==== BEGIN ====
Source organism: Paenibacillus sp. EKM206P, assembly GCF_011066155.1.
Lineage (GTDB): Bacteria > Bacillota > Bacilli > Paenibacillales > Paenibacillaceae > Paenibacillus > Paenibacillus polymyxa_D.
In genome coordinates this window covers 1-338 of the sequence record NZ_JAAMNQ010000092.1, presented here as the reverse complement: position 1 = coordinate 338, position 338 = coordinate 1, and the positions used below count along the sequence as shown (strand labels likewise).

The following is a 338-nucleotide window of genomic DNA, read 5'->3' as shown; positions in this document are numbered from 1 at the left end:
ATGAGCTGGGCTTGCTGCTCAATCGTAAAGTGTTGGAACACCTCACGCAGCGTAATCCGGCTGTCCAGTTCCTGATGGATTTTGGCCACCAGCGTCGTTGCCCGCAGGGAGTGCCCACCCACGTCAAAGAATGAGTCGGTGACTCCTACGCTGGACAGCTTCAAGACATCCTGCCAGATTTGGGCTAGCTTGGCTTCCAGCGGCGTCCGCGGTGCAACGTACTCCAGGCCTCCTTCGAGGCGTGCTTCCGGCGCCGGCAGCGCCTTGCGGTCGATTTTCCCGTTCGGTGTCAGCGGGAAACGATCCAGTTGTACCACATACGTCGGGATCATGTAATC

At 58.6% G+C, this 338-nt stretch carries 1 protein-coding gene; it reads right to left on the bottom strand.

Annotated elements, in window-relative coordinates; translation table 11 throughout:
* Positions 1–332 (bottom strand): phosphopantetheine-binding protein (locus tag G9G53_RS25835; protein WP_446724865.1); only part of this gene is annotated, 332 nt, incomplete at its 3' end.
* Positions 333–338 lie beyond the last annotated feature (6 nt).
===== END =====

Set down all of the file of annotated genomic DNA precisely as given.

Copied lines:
Source organism: Paenibacillus sp. EKM206P, assembly GCF_011066155.1.
Lineage (GTDB): Bacteria > Bacillota > Bacilli > Paenibacillales > Paenibacillaceae > Paenibacillus > Paenibacillus polymyxa_D.
In genome coordinates this window covers 1-338 of the sequence record NZ_JAAMNQ010000092.1, presented here as the reverse complement: position 1 = coordinate 338, position 338 = coordinate 1, and the positions used below count along the sequence as shown (strand labels likewise).

The following is a 338-nucleotide window of genomic DNA, read 5'->3' as shown; positions in this document are numbered from 1 at the left end:
ATGAGCTGGGCTTGCTGCTCAATCGTAAAGTGTTGGAACACCTCACGCAGCGTAATCCGGCTGTCCAGTTCCTGATGGATTTTGGCCACCAGCGTCGTTGCCCGCAGGGAGTGCCCACCCACGTCAAAGAATGAGTCGGTGACTCCTACGCTGGACAGCTTCAAGACATCCTGCCAGATTTGGGCTAGCTTGGCTTCCAGCGGCGTCCGCGGTGCAACGTACTCCAGGCCTCCTTCGAGGCGTGCTTCCGGCGCCGGCAGCGCCTTGCGGTCGATTTTCCCGTTCGGTGTCAGCGGGAAACGATCCAGTTGTACCACATACGTCGGGATCATGTAATC

At 58.6% G+C, this 338-nt stretch carries 1 protein-coding gene; it reads right to left on the bottom strand.

Annotated elements, in window-relative coordinates; translation table 11 throughout:
* Positions 1–332 (bottom strand): phosphopantetheine-binding protein (locus tag G9G53_RS25835; protein WP_446724865.1); only part of this gene is annotated, 332 nt, incomplete at its 3' end.
* Positions 333–338 lie beyond the last annotated feature (6 nt).